This is not an exhaustive list by any means and while they are written as paired lessons, faculty should be creative in how they build their class sessions. But for those just getting started, feel free to draw from this list and combine activities as you see fit.

Samples Lessons Combining Asynchronous and Synchronous Activities
Asynchronous ActivitiesSynchronous Activities
Quiz on prerecorded lectures and readings before class to check understanding using a quiz function like Google Forms.Discuss common points of confusion and focus on those to ensure understanding of key terms. 
Ask students to propose discussion questions for the next session on a discussion boardPick a handful of the discussion questions, have the student explain their question and invite responses.
Ask students to work in small groups before class to complete a prompt or activity.Have each group present their work and invite other students to critique and offer counter arguments. If the group work requires a short period of collaboration, use the breakout group function in your VTC.
After class, post a couple of discussion questions for students to answer on topics that you were unable to cover in class. Ask students to respond substantively to one or more questions by the next day and to offer a counterargument to another classmate by the day after that.During the class session, cover as many discussion topics as you like, but recognize that you may not have the time to achieve the desired depth and breadth. Stop discussions as needed to move on to the next topic, but provide a forum for them to continue the conversation after class.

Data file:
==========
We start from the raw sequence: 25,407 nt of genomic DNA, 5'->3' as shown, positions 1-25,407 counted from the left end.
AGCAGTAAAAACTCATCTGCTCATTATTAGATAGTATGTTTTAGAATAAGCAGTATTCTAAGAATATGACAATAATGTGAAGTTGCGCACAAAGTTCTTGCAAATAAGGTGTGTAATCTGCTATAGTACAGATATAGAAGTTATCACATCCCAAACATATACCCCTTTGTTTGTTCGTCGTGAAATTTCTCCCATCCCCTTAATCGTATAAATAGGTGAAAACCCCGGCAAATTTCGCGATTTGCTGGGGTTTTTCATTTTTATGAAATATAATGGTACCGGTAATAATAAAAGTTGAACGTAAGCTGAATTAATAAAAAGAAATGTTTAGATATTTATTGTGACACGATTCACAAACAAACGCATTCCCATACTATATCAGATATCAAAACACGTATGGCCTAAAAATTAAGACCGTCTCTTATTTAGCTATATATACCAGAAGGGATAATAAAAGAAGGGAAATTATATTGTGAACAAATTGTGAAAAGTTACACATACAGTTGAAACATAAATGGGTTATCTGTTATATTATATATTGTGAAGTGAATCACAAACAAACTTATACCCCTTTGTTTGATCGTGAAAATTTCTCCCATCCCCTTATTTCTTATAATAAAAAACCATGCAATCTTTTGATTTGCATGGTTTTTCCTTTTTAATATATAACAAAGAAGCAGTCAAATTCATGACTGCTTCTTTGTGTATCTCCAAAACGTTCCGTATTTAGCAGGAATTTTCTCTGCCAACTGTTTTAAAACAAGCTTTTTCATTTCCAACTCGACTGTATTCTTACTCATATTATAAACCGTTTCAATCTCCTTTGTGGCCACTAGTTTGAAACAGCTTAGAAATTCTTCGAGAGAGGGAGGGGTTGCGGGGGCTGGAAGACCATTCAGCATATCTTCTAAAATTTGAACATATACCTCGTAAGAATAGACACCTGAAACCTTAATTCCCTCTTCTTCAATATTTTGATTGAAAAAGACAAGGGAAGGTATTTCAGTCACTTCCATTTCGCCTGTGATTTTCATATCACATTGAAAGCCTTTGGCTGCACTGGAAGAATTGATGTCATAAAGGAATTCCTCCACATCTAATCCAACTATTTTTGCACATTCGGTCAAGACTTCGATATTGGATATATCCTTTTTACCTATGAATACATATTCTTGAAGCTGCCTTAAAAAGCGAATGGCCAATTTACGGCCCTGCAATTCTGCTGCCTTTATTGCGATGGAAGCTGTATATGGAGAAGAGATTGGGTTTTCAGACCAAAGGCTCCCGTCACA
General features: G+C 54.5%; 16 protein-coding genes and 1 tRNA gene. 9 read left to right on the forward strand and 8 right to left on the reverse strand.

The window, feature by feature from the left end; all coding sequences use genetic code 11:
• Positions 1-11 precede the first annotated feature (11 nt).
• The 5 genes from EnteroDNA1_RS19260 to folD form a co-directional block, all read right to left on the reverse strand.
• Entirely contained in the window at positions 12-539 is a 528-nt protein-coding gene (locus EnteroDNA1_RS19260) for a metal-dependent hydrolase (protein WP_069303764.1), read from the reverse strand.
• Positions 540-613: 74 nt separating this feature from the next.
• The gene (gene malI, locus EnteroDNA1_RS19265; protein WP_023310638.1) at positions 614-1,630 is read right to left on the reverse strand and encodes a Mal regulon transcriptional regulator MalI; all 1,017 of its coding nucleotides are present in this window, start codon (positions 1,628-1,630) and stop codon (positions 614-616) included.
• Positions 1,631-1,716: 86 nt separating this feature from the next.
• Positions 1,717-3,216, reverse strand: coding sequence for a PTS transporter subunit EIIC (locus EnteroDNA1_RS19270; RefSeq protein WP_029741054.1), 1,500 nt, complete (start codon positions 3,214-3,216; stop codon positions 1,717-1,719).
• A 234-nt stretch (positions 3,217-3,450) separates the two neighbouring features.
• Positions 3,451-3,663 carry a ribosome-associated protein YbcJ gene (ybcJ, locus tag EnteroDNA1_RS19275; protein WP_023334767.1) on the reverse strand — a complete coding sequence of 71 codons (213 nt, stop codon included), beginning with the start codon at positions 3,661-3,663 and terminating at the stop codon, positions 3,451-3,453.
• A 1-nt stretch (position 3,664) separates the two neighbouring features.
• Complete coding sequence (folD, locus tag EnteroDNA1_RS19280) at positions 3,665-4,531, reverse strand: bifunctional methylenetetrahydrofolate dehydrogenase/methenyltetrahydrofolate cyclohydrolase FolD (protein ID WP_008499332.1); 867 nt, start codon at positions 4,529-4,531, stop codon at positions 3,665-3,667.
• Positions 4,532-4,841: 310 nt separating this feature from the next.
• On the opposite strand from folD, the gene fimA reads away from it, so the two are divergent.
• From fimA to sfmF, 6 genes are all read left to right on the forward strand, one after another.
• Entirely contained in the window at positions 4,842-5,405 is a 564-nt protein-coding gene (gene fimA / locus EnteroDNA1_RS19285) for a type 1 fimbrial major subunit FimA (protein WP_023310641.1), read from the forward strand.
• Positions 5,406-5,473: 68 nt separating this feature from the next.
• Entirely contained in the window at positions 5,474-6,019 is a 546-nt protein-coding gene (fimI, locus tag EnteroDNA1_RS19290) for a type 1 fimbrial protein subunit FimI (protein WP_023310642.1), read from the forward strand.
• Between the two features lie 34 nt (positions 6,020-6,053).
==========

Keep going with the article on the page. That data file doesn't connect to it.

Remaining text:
Upload a short lecture on content that needs to be delivered. Alternatively, send them a link to a video. Ask students to post questions, take a quiz, or respond to a prompt in their LMS blog before class.Address any student questions about the lecture or video and highlight a couple of key points before initiating discussion on a related topic. Poll students using the chat function or ‘reactions’ within the VTC to check understanding. 
Ask students to annotate or analyze a key reading. They can annotate in the free software Perusall, or ask them to create a single slide that notes key points.Compare student key points or annotations and make sure that everyone has consensus on the takeaways. Apply the concepts or lessons to a case.
Have students use the Wiki function in the LMS in teams to collaborate and build an entry on a key theory, process, concept, or case.Challenge students on elements of their wiki, including assumptions, missing information, questionable conclusions, or other points of improvement.

One final piece of advice:When designing lessons, be clear in your own minds and communicate to students about the purpose of asynchronous activities. Provide feedback to students (individually or as a group, in writing or during a synchronous session) on their performance so they know their work has value. Estimate how much time a particular activity will take, and make sure you aren’t overburdening them with assignments when you also account for time spent in synchronous sessions.

What ideas do you have for lessons that combine synchronous and asynchronous tools?